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Oil Prices Slip On Huge Crude Inventory Build

Oil Prices Slip On Huge Crude Inventory Build

Crude oil prices fell today after the US Energy Information Administration reported that crude oil inventories added 9.4 million barrels in the week ending April 8.

At 421.8 million barrels, oil stocks are about 13 percent below the five-year average for this time of year.

Inventory increased last week compared to a build-up of 2.4 million barrels for the previous week. It also compares with an estimated inventory increase of up to 7.757 million barrels for the past week, the American Petroleum Institute reported.

However, the unexpected increase in inventory failed to move prices much lower, with both Brent and WTI both remaining above $100 a barrel.

For gasoline, the Energy Information Administration reported a stockpile draw of 3.6 million barrels last week, compared to an estimated drawdown of 2 million barrels for the previous week.

Gasoline production averaged 9.5 million barrels per day in the week ending April 8, compared to 9.1 million barrels per day during the previous week.

In middle distillates, which are a concern in the transportation sector due to supply shortages in particular, the EIA estimated a 2.9 million barrel inventory decline for the week ending April 8.

Middle distillate production averaged 4.7 million barrels per day last week, compared to 5 million barrels per day the previous week.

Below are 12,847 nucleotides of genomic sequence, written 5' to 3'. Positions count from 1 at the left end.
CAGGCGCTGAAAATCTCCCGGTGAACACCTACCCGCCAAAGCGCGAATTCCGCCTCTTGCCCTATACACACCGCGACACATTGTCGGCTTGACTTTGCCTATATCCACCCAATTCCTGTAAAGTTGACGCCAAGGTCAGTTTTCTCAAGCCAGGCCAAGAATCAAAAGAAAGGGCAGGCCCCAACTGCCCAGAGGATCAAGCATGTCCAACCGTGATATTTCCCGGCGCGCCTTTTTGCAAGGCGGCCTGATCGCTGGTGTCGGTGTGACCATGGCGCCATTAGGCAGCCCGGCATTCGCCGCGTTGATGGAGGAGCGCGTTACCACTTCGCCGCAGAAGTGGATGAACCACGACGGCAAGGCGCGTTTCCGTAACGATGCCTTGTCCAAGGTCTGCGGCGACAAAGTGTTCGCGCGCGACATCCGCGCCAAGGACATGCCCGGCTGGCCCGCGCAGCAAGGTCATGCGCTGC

Earlier this week, oil prices recouped some of their recent losses as the United States and the International Energy Agency prepared to begin releasing a total of 240 million barrels of reserves to tame oil prices over the next six months.

However, OPEC faced the change in market sentiment when it rejected European Union calls for more production to help with efforts to tame prices. With the European Union currently discussing a possible oil embargo on Russia, OPEC President Muhammad Barkindo said this could lead to the loss of more than 7 million barrels of oil per day and that it would be “almost impossible” to replace all those barrels.

Oil prices jumped more than 4 percent soon after reports of the meeting began pouring in. Today, at the time of writing, Brent crude is trading at $106.30 a barrel, with West Texas Intermediate at $102 a barrel.

By Irina Slough for

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